- create a shortcut for your app somewhere
- right-click on the shortcut and head over to the Shortcut tab
- under Target, add your argument(s) after the closing quote
- hit OK, then double-click the shortcut
I’m working on a handful of servers that all have the same problem: when running yum, an error message appears that tells me a package called ntpupdate needs to be upgraded, but somehow this doesn’t work and the package is being skipped. Then follows a huge list of duplicate packages that are installed on those systems (probably installed by the automatic package updater within Plesk).
Let’s see how we can fix such issues. Continue reading How to remove duplicate packages with yum
Unmounting external drives on a Mac is usually done quick and simple by either dragging drive icon to the trash, or by using the eject symbol in a Finder window. Mounting usually happens automatically when a new drive is inserted into a USB port or SD card slot.
However, there is a way to do this via the command line, of which I am a big fan. Fire up a Terminal session and see how to do it.
To see what’s currently attached to your Mac, let’s use the diskutil command, followed by the word list. You’ll see output like this:
/dev/disk0 (internal, physical):
#: TYPE NAME SIZE IDENTIFIER
0: GUID_partition_scheme *512.1 GB disk0
1: EFI EFI 209.7 MB disk0s1
2: Apple_HFS Macintosh SSD 511.3 GB disk0s2
3: Apple_Boot Recovery HD 650.0 MB disk0s3
/dev/disk1 (internal, physical):
#: TYPE NAME SIZE IDENTIFIER
0: GUID_partition_scheme *1.0 TB disk1
1: EFI EFI 209.7 MB disk1s1
2: Apple_HFS Mac HDD 1TB 999.9 GB disk1s2
/dev/disk2 (external, physical):
#: TYPE NAME SIZE IDENTIFIER
0: FDisk_partition_scheme *1.0 TB disk2
1: Apple_HFS VM Drive
Attached drives are listed with their physical locations on the left (i.e. /dev/disk0, /dev/disk1, etc), as well as with their respective partitions if available on the right (like disk0s1, disk1s2, etc). Make a mental note of the latter: you’ll see that we have a physical disk (like disk0), on which several partitions may have been created. It is those partitions we’ll mount and unmount, NOT the physical drive.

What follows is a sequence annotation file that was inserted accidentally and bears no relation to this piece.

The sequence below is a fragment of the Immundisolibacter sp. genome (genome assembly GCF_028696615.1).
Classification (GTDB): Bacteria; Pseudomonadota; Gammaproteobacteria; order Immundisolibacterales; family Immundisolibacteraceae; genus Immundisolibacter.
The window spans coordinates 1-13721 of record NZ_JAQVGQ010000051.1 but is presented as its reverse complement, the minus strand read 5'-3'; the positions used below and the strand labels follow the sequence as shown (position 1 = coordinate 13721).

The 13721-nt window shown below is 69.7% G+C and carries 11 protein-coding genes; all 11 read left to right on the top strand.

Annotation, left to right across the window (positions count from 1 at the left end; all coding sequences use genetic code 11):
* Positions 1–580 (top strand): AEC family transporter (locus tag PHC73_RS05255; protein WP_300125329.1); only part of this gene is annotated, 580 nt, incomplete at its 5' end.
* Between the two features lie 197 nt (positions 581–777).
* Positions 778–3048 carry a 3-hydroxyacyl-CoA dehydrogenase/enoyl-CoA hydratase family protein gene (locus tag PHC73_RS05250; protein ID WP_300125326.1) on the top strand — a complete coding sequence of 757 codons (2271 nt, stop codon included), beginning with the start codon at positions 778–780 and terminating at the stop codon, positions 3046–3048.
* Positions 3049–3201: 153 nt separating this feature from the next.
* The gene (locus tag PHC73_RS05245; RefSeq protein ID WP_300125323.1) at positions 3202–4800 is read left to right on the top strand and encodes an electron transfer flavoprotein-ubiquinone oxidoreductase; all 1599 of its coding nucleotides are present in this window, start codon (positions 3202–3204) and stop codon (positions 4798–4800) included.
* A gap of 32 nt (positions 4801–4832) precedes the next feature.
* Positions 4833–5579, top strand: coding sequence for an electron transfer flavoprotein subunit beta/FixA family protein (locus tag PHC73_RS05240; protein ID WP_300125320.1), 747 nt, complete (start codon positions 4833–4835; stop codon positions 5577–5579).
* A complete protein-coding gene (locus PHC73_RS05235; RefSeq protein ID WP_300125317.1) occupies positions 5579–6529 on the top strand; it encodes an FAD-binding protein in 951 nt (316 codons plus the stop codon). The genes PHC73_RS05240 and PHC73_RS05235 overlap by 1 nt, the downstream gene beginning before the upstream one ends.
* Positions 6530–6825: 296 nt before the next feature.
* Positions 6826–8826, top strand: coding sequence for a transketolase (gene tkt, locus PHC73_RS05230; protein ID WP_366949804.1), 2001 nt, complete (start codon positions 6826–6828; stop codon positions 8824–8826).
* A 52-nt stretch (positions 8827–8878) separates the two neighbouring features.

On my system I have two internal hard disks (disk0 and disk1), and one external USB drive (disk2). Let’s unmount that USB drive now:
diskutil unmount /dev/disk2s1
Volume VM Drive on disk2s1 unmounted
Note how we use the unmount command. We need to specify the location of the partition with its full path (i.e. /dev/disk2s1).
To mount the drive again, without having to take it out and plugging it in again, I can issue this command:
diskutil mount /dev/disk2s1
Volume VM Drive on /dev/disk2s1 mounted
The other day I tried to format a USB drive for use with Windows. I had previously tried this on my Mac to no avail. But now even Windows was telling me that it too could not format my drive.
I was stumped! I had in fact never seen anything like it before. Was that USB drive broken? Had I turned stupid overnight? Well perhaps… but more importantly, it dawned on me what I had used this USB drive prior to this formatting nightmare: it was a Linux installation that could run directly from the stick.
This is important, because as part of the installation, a protected EFI system partition is installed. This is used for booting if I understand correctly, and hence rather important. So important in fact that the ordinary user tools in both macOS and Windows do not allow us users (even Administrators) to erase such partitions.
The Logitech M325 and M325c are both wireless USB mice. Their design appears to be identical (except for the many different colourful variations of course), and their prices vary from anything between $12 and $60 – depending the layout and seller. Even the packaging is identical.
So what’s the difference between these two models? Is it precision? Is it the build quality? Is it the year of production? Is it something else?
Actually no, the two mice are absolutely identical and both work with Windows, macOS and Linux. The only difference is in the wireless receiver that Logitech give you with each model.